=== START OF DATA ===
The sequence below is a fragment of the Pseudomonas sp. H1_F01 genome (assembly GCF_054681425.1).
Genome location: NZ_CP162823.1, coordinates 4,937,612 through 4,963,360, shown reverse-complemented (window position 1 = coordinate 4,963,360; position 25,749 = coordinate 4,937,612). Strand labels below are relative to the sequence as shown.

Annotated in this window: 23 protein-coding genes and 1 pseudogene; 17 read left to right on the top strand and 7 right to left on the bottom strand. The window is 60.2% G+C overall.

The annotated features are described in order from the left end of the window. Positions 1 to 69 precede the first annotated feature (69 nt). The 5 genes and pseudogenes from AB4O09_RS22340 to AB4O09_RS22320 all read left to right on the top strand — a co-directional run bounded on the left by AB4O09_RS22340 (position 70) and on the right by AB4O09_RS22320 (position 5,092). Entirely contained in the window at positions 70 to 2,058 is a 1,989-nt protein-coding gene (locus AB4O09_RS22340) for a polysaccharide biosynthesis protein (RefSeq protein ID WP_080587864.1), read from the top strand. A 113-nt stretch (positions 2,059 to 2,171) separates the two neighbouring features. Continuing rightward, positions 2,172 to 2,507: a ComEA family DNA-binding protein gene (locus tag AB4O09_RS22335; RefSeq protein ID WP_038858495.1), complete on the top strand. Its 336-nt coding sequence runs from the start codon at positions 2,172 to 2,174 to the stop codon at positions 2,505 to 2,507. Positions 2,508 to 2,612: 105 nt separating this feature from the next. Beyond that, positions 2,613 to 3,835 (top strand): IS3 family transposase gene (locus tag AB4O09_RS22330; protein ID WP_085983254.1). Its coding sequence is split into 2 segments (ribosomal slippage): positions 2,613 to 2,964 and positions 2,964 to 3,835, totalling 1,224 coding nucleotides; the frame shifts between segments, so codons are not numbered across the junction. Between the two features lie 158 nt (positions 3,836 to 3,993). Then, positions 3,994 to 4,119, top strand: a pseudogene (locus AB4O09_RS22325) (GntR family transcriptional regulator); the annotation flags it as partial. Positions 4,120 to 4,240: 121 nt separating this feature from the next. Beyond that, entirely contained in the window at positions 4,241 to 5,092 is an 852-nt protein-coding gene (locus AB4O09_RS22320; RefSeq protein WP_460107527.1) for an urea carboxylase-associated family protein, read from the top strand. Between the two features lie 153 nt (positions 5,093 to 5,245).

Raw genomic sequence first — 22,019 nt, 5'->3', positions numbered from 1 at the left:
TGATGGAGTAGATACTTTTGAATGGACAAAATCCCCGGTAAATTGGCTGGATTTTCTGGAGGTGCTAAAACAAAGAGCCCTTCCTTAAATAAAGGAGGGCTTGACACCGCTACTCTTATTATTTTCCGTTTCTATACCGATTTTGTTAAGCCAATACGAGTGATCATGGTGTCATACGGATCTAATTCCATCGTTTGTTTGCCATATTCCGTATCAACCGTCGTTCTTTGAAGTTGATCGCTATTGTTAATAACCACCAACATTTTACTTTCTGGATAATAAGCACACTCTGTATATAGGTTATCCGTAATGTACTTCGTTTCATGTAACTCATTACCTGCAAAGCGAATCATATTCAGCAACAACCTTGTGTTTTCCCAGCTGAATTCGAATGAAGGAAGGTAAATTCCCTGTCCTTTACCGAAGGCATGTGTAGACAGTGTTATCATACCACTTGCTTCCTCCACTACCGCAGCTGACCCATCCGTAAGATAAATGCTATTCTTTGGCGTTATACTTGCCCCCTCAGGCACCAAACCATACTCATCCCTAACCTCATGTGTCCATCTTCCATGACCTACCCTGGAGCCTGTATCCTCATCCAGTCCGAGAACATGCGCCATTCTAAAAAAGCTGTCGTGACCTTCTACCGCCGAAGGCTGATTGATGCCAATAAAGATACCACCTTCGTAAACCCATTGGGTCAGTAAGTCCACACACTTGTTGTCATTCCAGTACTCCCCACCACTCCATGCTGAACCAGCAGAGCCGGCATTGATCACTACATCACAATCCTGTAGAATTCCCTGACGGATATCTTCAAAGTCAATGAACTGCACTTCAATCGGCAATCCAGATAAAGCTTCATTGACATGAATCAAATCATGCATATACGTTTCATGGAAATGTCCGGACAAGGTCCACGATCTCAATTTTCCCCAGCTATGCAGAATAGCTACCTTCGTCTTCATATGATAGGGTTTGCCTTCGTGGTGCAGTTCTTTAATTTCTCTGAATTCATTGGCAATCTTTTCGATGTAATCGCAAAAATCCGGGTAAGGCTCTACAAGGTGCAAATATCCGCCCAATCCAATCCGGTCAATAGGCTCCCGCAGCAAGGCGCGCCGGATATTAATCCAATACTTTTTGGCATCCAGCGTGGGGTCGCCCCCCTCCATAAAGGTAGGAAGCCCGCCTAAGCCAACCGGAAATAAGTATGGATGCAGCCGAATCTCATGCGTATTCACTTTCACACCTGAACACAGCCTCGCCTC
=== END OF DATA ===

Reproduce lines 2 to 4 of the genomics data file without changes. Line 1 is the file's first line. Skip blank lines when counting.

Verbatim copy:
Genome location: NZ_CP162823.1, coordinates 4,937,612 through 4,963,360, shown reverse-complemented (window position 1 = coordinate 4,963,360; position 25,749 = coordinate 4,937,612). Strand labels below are relative to the sequence as shown.

Annotated in this window: 23 protein-coding genes and 1 pseudogene; 17 read left to right on the top strand and 7 right to left on the bottom strand. The window is 60.2% G+C overall.

The annotated features are described in order from the left end of the window. Positions 1 to 69 precede the first annotated feature (69 nt). The 5 genes and pseudogenes from AB4O09_RS22340 to AB4O09_RS22320 all read left to right on the top strand — a co-directional run bounded on the left by AB4O09_RS22340 (position 70) and on the right by AB4O09_RS22320 (position 5,092). Entirely contained in the window at positions 70 to 2,058 is a 1,989-nt protein-coding gene (locus AB4O09_RS22340) for a polysaccharide biosynthesis protein (RefSeq protein ID WP_080587864.1), read from the top strand. A 113-nt stretch (positions 2,059 to 2,171) separates the two neighbouring features. Continuing rightward, positions 2,172 to 2,507: a ComEA family DNA-binding protein gene (locus tag AB4O09_RS22335; RefSeq protein ID WP_038858495.1), complete on the top strand. Its 336-nt coding sequence runs from the start codon at positions 2,172 to 2,174 to the stop codon at positions 2,505 to 2,507. Positions 2,508 to 2,612: 105 nt separating this feature from the next. Beyond that, positions 2,613 to 3,835 (top strand): IS3 family transposase gene (locus tag AB4O09_RS22330; protein ID WP_085983254.1). Its coding sequence is split into 2 segments (ribosomal slippage): positions 2,613 to 2,964 and positions 2,964 to 3,835, totalling 1,224 coding nucleotides; the frame shifts between segments, so codons are not numbered across the junction. Between the two features lie 158 nt (positions 3,836 to 3,993). Then, positions 3,994 to 4,119, top strand: a pseudogene (locus AB4O09_RS22325) (GntR family transcriptional regulator); the annotation flags it as partial. Positions 4,120 to 4,240: 121 nt separating this feature from the next. Beyond that, entirely contained in the window at positions 4,241 to 5,092 is an 852-nt protein-coding gene (locus AB4O09_RS22320; RefSeq protein WP_460107527.1) for an urea carboxylase-associated family protein, read from the top strand. Between the two features lie 153 nt (positions 5,093 to 5,245).